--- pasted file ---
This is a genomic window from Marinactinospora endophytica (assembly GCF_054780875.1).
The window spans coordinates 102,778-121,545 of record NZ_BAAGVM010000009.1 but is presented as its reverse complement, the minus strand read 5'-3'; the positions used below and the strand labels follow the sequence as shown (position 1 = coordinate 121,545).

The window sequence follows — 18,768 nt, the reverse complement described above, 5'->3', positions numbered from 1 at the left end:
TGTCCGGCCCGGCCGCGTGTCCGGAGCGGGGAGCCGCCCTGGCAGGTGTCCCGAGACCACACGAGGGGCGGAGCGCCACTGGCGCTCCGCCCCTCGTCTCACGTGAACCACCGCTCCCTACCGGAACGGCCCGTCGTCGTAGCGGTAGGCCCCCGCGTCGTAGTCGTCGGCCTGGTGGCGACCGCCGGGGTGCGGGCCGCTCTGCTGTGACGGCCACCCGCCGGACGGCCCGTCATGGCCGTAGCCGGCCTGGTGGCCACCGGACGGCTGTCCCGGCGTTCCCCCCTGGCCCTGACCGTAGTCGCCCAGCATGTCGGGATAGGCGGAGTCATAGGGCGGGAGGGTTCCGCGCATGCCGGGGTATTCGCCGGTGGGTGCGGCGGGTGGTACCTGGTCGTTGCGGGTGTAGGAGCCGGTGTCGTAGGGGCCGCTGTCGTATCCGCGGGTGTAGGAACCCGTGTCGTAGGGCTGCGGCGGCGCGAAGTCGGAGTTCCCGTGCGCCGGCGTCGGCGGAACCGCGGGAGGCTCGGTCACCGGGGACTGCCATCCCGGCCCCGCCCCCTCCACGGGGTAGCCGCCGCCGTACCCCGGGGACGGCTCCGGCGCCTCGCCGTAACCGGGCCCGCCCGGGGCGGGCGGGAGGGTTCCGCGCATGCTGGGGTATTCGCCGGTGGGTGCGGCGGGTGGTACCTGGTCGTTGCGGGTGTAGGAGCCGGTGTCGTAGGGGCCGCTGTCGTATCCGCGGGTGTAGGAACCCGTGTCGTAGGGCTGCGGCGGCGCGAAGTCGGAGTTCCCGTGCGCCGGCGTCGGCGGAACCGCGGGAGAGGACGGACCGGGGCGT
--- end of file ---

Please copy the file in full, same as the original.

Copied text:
This is a genomic window from Marinactinospora endophytica (assembly GCF_054780875.1).
The window spans coordinates 102,778-121,545 of record NZ_BAAGVM010000009.1 but is presented as its reverse complement, the minus strand read 5'-3'; the positions used below and the strand labels follow the sequence as shown (position 1 = coordinate 121,545).

The window sequence follows — 18,768 nt, the reverse complement described above, 5'->3', positions numbered from 1 at the left end:
TGTCCGGCCCGGCCGCGTGTCCGGAGCGGGGAGCCGCCCTGGCAGGTGTCCCGAGACCACACGAGGGGCGGAGCGCCACTGGCGCTCCGCCCCTCGTCTCACGTGAACCACCGCTCCCTACCGGAACGGCCCGTCGTCGTAGCGGTAGGCCCCCGCGTCGTAGTCGTCGGCCTGGTGGCGACCGCCGGGGTGCGGGCCGCTCTGCTGTGACGGCCACCCGCCGGACGGCCCGTCATGGCCGTAGCCGGCCTGGTGGCCACCGGACGGCTGTCCCGGCGTTCCCCCCTGGCCCTGACCGTAGTCGCCCAGCATGTCGGGATAGGCGGAGTCATAGGGCGGGAGGGTTCCGCGCATGCCGGGGTATTCGCCGGTGGGTGCGGCGGGTGGTACCTGGTCGTTGCGGGTGTAGGAGCCGGTGTCGTAGGGGCCGCTGTCGTATCCGCGGGTGTAGGAACCCGTGTCGTAGGGCTGCGGCGGCGCGAAGTCGGAGTTCCCGTGCGCCGGCGTCGGCGGAACCGCGGGAGGCTCGGTCACCGGGGACTGCCATCCCGGCCCCGCCCCCTCCACGGGGTAGCCGCCGCCGTACCCCGGGGACGGCTCCGGCGCCTCGCCGTAACCGGGCCCGCCCGGGGCGGGCGGGAGGGTTCCGCGCATGCTGGGGTATTCGCCGGTGGGTGCGGCGGGTGGTACCTGGTCGTTGCGGGTGTAGGAGCCGGTGTCGTAGGGGCCGCTGTCGTATCCGCGGGTGTAGGAACCCGTGTCGTAGGGCTGCGGCGGCGCGAAGTCGGAGTTCCCGTGCGCCGGCGTCGGCGGAACCGCGGGAGAGGACGGACCGGGGCGT